Yesterday I was involved in a marathon negotiation session on a divorce that we were otherwise supposed to be trying in Wright County. We started at about 8:15 AM and wrapped up promptly at 7:15 PM.
The ironic thing is that only two issues were on the chopping block – legal custody of the children and the conditions associated with my client’s parenting time.
Eleven hours trapped in a 10x10 artless, windowless conference room with light blue paint, followed by a drive to the UPS Store to secure a notarized signature on the original agreement (court administration had closed hours earlier).
In the parking lot, my client turns to me and says, “They sure don’t portray it this way on TV.” We had a good chuckle.
During the course of our discussions, counsel met with the judge assigned to the case to discuss our progress. When the fact that our clients disagreed about the issue of legal custody was brought to the attention of the court, a common thought was uttered.
“Well, you know, the issue of legal custody isn’t that significant anyway. It doesn’t really amount to much. How often do these types of issues really come up? I would expect that parents would discuss a major medical issue that arose with their children regardless of the label. They’ve already agreed on where the children go to school and decisions about religious affiliation have been made.”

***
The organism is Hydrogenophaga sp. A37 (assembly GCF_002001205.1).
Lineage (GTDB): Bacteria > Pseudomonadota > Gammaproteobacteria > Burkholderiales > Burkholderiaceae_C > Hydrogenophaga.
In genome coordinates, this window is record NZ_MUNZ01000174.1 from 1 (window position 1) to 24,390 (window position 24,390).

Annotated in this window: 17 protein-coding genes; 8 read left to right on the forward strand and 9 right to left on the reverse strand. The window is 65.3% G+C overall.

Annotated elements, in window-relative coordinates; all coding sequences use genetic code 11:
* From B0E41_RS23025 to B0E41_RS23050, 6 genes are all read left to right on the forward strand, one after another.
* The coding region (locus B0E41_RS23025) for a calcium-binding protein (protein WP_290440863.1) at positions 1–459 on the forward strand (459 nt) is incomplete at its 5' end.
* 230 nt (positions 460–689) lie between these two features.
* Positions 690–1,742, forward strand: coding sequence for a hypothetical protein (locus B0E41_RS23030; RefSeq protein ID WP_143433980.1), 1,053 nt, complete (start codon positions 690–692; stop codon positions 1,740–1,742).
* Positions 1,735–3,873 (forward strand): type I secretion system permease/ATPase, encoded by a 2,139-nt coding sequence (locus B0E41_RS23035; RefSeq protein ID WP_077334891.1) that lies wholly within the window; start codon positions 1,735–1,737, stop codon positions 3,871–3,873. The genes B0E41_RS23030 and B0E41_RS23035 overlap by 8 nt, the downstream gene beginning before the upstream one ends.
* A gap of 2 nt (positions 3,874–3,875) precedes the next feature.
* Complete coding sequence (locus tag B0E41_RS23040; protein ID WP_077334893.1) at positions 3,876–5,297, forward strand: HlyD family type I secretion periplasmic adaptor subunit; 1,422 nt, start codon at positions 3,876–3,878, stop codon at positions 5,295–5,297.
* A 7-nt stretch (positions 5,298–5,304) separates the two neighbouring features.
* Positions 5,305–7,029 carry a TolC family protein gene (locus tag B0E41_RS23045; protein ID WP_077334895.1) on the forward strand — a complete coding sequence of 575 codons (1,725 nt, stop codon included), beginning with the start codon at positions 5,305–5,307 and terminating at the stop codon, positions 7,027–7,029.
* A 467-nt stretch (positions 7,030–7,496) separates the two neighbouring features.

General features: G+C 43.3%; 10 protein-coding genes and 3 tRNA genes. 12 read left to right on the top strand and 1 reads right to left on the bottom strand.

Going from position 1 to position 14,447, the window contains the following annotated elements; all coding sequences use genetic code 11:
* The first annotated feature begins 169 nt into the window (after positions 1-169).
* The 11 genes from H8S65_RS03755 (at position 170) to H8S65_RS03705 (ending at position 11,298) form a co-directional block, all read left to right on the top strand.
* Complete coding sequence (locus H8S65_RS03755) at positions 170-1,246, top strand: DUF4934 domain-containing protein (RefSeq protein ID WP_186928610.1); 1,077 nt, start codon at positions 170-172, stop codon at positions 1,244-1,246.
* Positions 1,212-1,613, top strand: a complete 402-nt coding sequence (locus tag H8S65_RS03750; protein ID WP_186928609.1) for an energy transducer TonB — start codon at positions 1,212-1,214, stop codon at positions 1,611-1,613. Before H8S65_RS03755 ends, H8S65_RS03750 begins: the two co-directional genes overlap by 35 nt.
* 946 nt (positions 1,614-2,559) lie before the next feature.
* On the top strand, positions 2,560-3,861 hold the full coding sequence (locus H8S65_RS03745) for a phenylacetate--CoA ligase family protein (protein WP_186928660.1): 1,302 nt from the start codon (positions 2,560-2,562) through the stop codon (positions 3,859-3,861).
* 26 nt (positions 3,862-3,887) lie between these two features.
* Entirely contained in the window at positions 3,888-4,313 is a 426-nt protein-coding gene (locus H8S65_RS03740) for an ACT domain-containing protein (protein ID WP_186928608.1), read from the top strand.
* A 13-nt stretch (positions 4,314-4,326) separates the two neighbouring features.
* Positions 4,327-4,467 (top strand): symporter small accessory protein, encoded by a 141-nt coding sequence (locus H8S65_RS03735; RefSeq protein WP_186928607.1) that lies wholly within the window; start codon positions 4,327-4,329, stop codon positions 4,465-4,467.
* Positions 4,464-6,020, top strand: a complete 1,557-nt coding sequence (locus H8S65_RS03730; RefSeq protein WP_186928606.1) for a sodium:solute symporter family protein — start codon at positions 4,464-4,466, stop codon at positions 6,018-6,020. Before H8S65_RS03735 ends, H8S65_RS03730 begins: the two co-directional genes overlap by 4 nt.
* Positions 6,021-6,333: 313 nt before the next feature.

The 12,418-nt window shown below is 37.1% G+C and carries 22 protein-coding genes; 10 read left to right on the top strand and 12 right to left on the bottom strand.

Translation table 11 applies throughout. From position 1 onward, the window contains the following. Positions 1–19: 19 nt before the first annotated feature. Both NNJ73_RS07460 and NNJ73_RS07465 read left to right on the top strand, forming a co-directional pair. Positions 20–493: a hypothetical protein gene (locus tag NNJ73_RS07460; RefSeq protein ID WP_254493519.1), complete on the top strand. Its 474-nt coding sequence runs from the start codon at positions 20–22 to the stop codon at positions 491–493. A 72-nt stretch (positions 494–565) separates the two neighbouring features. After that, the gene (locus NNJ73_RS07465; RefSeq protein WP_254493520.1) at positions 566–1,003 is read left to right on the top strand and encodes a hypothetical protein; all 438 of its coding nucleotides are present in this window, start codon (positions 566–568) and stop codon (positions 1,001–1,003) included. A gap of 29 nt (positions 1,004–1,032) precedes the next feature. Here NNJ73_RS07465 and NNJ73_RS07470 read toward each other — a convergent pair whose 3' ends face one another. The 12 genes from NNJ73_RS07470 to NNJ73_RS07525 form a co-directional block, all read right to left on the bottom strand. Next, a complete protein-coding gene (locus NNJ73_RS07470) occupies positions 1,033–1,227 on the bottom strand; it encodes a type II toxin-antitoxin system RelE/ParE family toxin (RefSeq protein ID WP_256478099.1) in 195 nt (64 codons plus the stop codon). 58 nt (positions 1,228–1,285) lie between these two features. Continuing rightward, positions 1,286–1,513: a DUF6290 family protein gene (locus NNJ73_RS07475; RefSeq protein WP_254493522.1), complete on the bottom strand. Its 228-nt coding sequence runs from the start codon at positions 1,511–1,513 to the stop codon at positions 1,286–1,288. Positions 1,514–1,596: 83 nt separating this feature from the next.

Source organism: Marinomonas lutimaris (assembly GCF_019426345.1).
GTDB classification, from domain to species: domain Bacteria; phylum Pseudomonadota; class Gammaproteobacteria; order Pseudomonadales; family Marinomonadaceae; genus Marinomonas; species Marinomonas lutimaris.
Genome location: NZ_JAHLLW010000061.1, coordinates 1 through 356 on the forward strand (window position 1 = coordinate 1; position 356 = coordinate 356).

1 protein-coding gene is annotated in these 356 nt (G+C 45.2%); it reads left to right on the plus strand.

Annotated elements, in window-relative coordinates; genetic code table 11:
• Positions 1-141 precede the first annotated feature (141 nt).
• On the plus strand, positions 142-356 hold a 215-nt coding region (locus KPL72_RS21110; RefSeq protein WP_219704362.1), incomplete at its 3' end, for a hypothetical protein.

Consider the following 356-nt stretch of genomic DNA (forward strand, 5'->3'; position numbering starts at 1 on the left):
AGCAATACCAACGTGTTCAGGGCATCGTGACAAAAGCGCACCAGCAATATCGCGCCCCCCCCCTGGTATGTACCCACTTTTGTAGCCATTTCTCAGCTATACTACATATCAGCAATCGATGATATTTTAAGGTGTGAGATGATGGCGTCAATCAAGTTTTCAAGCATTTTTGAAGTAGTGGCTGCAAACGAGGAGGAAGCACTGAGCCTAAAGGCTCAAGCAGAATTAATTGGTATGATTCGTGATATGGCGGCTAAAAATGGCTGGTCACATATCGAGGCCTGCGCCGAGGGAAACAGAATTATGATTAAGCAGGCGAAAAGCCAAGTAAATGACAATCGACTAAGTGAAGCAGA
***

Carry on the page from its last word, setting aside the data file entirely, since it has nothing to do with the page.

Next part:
I turned to opposing counsel and said, “You see. It’s no big deal. Your client should just agree and let’s get this done.”
She said, “You’re right. It’s not a big deal. So tell your client to let it go and let’s get this done.”
That was at 1:15 PM.
It really didn’t matter. The court knew it. The other lawyer knew it. I knew it. Many family law attorneys, judges, mediators and evaluators know it.
So why does the legal custody label exist?
The same is true of physical custody. The label doesn’t matter.
In 2007, the Minnesota legislature modified the child support guidelines. Viewed as a rather progressive move, the “new” formula would ignore the physical custody label (sole or joint) in determining support, and simply take into account the amount of parenting time enjoyed by each party. The idea was that parents would stop arguing about labels, and focus on time. Implicit in that concept: the label isn’t important.
Minnesota appellate courts seem to agree. I vividly recall an opinion that “joint physical custody” does not imply equal parenting time. In fact, the appellate judge pointed out, a couple could theoretically have a 90/10 split of parenting time, yet share joint physical custody.